Detection of nanoparticle aggregation in complex, biological environments

by Jenkins, Samir V.; Chen, Jingyi; Zhang, Yongbin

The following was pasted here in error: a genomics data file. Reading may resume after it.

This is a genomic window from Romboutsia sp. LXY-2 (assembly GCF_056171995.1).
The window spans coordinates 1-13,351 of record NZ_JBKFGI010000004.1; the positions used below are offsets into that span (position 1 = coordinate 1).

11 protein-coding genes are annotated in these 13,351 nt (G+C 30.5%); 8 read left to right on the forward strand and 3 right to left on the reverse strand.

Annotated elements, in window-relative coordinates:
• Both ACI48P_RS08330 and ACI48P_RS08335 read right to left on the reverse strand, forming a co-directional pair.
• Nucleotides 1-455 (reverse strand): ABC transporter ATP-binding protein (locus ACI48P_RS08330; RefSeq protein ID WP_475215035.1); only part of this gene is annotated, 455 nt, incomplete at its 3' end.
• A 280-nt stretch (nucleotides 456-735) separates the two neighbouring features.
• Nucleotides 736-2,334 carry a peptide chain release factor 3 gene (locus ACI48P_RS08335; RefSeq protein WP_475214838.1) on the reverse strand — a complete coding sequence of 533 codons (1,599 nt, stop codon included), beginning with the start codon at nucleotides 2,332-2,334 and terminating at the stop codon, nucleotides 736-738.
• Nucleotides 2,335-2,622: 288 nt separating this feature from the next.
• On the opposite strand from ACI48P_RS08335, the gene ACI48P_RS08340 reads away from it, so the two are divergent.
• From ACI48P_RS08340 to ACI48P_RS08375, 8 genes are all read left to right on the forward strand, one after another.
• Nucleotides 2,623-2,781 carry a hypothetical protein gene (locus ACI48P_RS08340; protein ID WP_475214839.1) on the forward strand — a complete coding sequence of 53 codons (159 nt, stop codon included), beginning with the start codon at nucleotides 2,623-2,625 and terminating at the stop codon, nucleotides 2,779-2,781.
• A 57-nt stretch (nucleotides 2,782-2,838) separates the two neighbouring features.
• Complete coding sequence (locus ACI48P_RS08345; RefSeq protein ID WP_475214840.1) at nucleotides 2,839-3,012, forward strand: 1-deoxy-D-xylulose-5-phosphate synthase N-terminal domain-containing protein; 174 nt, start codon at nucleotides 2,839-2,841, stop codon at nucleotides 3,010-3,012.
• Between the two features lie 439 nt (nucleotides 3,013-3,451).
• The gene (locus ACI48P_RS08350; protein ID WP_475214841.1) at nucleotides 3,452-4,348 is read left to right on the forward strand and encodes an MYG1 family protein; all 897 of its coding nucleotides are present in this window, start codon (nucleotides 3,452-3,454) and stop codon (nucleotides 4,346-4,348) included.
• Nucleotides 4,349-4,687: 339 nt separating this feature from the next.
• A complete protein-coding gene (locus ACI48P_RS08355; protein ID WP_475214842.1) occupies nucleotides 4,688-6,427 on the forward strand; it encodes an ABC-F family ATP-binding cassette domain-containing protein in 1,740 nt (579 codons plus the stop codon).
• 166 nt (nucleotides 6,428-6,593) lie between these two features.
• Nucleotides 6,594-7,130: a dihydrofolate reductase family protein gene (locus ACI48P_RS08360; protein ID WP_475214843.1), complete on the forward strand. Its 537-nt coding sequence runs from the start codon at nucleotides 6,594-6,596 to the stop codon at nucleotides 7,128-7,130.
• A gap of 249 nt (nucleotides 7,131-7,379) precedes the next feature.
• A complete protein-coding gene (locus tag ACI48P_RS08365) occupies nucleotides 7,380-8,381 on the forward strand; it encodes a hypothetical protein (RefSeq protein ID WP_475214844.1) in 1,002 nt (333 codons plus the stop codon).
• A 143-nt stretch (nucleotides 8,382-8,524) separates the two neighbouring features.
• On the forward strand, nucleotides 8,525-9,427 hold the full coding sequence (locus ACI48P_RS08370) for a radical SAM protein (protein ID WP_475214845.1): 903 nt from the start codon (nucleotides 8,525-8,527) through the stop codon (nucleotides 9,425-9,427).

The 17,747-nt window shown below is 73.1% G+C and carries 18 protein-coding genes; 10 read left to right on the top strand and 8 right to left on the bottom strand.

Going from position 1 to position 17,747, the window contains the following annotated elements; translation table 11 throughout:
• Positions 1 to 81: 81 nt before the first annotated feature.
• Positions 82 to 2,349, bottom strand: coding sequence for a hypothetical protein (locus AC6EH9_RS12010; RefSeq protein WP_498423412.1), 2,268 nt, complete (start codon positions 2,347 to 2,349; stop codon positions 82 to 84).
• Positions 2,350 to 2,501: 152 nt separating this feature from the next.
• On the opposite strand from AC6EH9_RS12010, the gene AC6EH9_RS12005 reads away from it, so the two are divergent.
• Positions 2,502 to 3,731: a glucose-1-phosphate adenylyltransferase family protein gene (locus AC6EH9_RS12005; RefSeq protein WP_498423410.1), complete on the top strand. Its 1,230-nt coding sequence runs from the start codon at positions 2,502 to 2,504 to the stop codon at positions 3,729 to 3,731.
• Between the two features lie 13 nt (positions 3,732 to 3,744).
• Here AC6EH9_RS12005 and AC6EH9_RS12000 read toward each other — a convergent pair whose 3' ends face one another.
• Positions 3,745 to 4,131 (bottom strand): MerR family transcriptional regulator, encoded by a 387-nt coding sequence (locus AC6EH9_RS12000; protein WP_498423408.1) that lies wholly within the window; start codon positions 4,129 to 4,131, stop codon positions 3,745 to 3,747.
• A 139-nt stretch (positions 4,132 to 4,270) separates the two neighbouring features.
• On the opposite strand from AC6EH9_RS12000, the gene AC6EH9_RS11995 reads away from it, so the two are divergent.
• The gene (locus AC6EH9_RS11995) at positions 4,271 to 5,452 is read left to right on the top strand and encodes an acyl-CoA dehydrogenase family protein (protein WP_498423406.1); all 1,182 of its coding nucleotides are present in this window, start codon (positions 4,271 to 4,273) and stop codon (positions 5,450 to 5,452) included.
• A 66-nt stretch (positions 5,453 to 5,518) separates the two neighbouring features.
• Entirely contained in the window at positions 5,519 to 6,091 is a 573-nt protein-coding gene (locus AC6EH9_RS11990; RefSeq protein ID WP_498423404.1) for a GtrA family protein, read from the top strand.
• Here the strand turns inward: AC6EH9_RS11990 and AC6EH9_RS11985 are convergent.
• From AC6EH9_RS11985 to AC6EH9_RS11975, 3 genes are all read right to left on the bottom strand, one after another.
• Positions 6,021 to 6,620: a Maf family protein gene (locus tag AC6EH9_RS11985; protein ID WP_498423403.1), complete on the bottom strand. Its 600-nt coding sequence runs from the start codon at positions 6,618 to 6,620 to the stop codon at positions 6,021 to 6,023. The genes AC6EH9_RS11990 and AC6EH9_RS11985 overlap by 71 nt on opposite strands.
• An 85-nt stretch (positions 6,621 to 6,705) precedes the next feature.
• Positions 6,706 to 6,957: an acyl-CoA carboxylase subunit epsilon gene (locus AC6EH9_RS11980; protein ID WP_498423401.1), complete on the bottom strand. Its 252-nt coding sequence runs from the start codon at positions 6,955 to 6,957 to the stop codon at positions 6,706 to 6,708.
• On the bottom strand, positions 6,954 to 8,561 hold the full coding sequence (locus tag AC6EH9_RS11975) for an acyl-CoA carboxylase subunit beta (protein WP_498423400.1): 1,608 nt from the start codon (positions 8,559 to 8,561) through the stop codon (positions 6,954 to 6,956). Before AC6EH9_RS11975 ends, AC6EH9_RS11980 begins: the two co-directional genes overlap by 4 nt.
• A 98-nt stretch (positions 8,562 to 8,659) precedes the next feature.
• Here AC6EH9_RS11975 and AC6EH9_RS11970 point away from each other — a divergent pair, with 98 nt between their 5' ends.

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Plasmonic metal nanomaterials are promising candidates for future theranostic platforms that are in various stages of translation from the benchtop to clin. use. They are typically administered i.v. and, therefore, immediately encounter blood-an extremely complex fluid with many active components. These components may cause aggregation or dissoln. of the particles, thus changing their properties. Detg. a material's response to blood is crucial, particularly from a regulatory standpoint, to the development of new, clin. available materials. Most commonly-used characterization methods have limited capabilities for monitoring the status of NPs in situ following their introduction to the blood. In this study, a new methodol. is developed to reveal the changes of spherical Au and Ag nanoparticles in complex biol. solns. (e.g. blood) using reflectance hyperspectral imaging coupled with Raman spectroscopy. The aggregation of the NPs is monitored based on the changes of the optical resonance of the particles by hyperspectral imaging. These results are further correlated with the Raman enhancement of the protein adsorbed on the NPs. Using this method, the fate of the citrate-capped gold NPs in the blood is examd. and compared with that of the silver NPs, and little aggregation was obsd. for either sample. Some particle aggregation is obsd. following uptake and sequestration in endosomes of macrophages, but the NPs generally remained nonaggregated. The methodol. is adaptable to a wide range of materials of varying shapes, compns., and functions.